The fact that breasts have become fossilised in our cultural history as sexual props, with a cumulative effect (as in, there’s no going back with this now), has had a massive impact on the way many people view the ‘decision’ of a mother to breastfeed her infant. Breasts are designed to lactate, to feed human children; they may also be bouncy and perky and arousing, but that’s not their fault.
Some seem to believe that the mild sexualisation of breastfeeding might help its cause, in order to attract more takers, perhaps by normalising it (because sex jokes are more normal than breastfeeding in our culture). There’s a strong chance I may be overthinking some pretty harmless memes. Others, more recently, have used nursing to enhance the appeal of being with a ‘cougar’ (an older woman – older than what? I’ve no idea). I don’t personally know any of these people. However, it’s pretty clear to anyone with eyes and a thinking addiction that the sexualisation of breastfeeding isn’t doing anything to help its bad rap.
Historically, through religion and capitalism, sex – in particular a woman’s sexuality – has become something to be wary of and controlled. Breasts have become so synonymous with heterosexuality that we struggle to even regard them on any other terms. Thus, we’re afraid that breastfeeding equates to indecent exposure, or is somehow against the sexual norm, and we’ve become afraid of letting women’s bodies perform a function that they biologically expect to perform.
We only need to look at societies untouched by our idea of organised religion to see that (and here goes the amateur anthropologist in me) lactation and nursing are innate abilities, desires even, in a mother. No shame, no controversy, everyone just calmly going about their instinctive lactatory business. Or, y’know, read the Continuum Concept (my most recent favourite read from which to cherry-pick theories to live by).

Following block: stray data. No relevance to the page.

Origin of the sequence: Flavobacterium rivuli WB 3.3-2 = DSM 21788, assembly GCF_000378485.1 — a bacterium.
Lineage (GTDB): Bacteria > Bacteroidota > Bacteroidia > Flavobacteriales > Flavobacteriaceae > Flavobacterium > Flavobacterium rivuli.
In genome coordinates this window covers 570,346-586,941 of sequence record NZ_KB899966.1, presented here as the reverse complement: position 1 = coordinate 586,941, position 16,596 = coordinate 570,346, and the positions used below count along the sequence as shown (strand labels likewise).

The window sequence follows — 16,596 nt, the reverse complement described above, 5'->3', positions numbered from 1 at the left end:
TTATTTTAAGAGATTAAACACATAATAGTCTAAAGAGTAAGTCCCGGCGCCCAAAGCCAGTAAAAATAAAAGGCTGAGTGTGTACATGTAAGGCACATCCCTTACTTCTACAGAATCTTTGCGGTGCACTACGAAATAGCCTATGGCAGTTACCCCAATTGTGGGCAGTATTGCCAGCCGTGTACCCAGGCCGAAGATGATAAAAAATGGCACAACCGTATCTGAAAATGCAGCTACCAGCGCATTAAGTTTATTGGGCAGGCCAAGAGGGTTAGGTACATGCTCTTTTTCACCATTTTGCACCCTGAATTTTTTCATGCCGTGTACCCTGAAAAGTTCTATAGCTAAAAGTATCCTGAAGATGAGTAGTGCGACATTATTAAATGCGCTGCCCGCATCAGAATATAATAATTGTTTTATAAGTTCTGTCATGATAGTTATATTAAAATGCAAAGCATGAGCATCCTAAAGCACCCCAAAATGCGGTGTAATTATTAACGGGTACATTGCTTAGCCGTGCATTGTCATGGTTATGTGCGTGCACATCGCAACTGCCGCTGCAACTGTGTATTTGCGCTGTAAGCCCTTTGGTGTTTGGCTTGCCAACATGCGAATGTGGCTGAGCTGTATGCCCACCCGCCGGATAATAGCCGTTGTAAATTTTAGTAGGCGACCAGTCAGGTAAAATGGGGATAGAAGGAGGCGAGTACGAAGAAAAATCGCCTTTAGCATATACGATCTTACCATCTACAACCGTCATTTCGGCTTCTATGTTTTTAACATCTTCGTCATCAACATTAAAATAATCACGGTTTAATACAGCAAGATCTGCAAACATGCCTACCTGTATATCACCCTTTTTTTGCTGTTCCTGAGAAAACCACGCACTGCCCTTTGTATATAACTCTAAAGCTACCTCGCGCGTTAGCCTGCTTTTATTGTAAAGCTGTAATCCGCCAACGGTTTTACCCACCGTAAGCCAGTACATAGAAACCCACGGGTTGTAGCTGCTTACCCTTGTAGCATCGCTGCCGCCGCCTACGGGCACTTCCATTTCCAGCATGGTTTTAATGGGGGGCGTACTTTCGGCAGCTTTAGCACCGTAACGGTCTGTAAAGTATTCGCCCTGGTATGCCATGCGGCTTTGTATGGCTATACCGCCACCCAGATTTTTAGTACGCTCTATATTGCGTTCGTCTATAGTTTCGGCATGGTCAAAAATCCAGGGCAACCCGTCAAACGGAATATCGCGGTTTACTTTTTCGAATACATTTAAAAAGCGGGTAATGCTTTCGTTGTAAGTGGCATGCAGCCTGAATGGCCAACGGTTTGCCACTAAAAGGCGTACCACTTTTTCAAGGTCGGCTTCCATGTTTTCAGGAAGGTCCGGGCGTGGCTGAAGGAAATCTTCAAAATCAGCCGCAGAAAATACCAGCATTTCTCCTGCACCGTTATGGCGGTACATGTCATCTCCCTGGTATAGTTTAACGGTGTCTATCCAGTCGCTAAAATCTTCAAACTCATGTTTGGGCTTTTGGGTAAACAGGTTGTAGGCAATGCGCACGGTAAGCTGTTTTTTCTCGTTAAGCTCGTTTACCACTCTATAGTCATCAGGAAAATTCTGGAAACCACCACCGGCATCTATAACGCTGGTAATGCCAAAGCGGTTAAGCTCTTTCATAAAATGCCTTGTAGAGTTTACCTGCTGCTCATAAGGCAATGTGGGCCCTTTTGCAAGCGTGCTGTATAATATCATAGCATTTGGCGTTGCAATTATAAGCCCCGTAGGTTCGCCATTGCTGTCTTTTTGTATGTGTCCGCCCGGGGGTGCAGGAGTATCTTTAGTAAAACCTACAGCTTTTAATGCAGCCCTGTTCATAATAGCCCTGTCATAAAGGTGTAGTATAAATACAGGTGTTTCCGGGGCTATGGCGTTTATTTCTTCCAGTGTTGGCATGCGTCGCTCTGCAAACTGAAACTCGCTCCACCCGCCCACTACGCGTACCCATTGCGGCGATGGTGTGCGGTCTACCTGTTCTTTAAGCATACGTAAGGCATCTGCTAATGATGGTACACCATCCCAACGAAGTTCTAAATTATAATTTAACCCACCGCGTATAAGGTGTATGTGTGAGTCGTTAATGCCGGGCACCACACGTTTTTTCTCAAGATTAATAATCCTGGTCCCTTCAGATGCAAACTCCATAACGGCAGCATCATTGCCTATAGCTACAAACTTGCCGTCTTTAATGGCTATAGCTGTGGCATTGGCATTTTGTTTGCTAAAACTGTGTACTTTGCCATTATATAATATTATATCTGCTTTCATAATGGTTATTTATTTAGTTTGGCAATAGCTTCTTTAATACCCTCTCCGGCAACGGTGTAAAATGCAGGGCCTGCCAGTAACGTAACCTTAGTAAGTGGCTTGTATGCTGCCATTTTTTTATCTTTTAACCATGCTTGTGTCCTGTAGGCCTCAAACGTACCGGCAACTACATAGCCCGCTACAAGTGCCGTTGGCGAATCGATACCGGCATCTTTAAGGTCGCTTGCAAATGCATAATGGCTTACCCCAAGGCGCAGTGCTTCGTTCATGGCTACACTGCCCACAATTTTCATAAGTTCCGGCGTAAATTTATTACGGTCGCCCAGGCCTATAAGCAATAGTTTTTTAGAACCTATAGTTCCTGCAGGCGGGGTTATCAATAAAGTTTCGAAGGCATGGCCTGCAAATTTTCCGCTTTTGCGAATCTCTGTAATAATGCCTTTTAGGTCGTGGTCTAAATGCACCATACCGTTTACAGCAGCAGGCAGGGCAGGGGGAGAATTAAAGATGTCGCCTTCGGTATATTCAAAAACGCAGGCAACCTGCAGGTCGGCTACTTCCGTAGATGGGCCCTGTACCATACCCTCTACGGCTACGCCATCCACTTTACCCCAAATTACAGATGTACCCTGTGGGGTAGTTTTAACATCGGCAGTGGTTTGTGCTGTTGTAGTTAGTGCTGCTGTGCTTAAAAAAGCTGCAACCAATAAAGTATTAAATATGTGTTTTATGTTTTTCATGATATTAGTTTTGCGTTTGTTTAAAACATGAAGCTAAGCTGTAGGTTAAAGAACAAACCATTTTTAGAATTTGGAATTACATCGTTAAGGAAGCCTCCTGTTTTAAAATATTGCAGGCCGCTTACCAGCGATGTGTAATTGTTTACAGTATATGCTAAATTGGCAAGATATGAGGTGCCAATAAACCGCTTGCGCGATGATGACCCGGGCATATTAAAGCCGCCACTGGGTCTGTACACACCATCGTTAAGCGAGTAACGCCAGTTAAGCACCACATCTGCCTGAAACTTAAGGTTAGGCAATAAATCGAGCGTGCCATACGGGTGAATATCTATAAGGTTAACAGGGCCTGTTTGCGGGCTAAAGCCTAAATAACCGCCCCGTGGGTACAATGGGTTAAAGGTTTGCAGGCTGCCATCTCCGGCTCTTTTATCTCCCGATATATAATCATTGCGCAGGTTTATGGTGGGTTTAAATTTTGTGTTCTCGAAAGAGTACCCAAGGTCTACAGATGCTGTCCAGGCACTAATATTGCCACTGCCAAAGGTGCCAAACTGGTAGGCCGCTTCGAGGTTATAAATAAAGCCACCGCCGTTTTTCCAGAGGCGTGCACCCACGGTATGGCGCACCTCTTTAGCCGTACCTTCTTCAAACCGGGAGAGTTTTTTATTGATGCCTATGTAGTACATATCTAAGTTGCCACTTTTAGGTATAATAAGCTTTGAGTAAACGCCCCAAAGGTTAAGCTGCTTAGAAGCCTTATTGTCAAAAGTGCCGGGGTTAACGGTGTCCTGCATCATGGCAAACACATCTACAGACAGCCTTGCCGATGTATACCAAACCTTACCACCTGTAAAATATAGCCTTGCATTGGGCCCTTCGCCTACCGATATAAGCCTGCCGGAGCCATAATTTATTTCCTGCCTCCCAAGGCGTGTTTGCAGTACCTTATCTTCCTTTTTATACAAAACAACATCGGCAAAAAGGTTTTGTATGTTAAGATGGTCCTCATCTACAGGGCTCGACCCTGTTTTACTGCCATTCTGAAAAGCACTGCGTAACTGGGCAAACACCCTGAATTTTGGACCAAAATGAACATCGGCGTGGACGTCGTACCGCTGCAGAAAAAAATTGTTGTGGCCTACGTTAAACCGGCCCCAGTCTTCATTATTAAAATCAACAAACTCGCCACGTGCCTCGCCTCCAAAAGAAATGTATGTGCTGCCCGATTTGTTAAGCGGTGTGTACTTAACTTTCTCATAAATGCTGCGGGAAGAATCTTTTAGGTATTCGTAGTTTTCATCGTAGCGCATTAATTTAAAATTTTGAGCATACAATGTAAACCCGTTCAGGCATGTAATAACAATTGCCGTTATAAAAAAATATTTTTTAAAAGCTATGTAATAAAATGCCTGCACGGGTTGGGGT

As I’ve said before, what men/the corporate strategists can’t control, they don’t want to know about. Or worse, they want to condemn as wrong, weird, other than the norm. It helps them shift more product, duh! It all makes perfect sense!
So the sexualisation of breastfeeding doesn’t help its reputation; in fact, it doesn’t really deviate from the pop-cultural consensus about breastfeeding as we know it today. It just alienates it further, making it somehow naughty or cringey or a topic to lolz to.
So I’ve put the ‘making breastfeeding sexy’ idea in the same waste-basket as the ‘breastfeeding area’ and really cute gender-neutral coloured breastmilk bottles. I don’t think either help the image of lactation and nursing, nor do they support women who want to breastfeed (though the latter certainly can help the woman who would like a bit of flexibility at feeding time (I do feel that),or need to go back to work). And they are symptomatic of a culture so misdirected in its concept of the female body that we want to simultaneously expose/sell and shame/condemn it depending on context.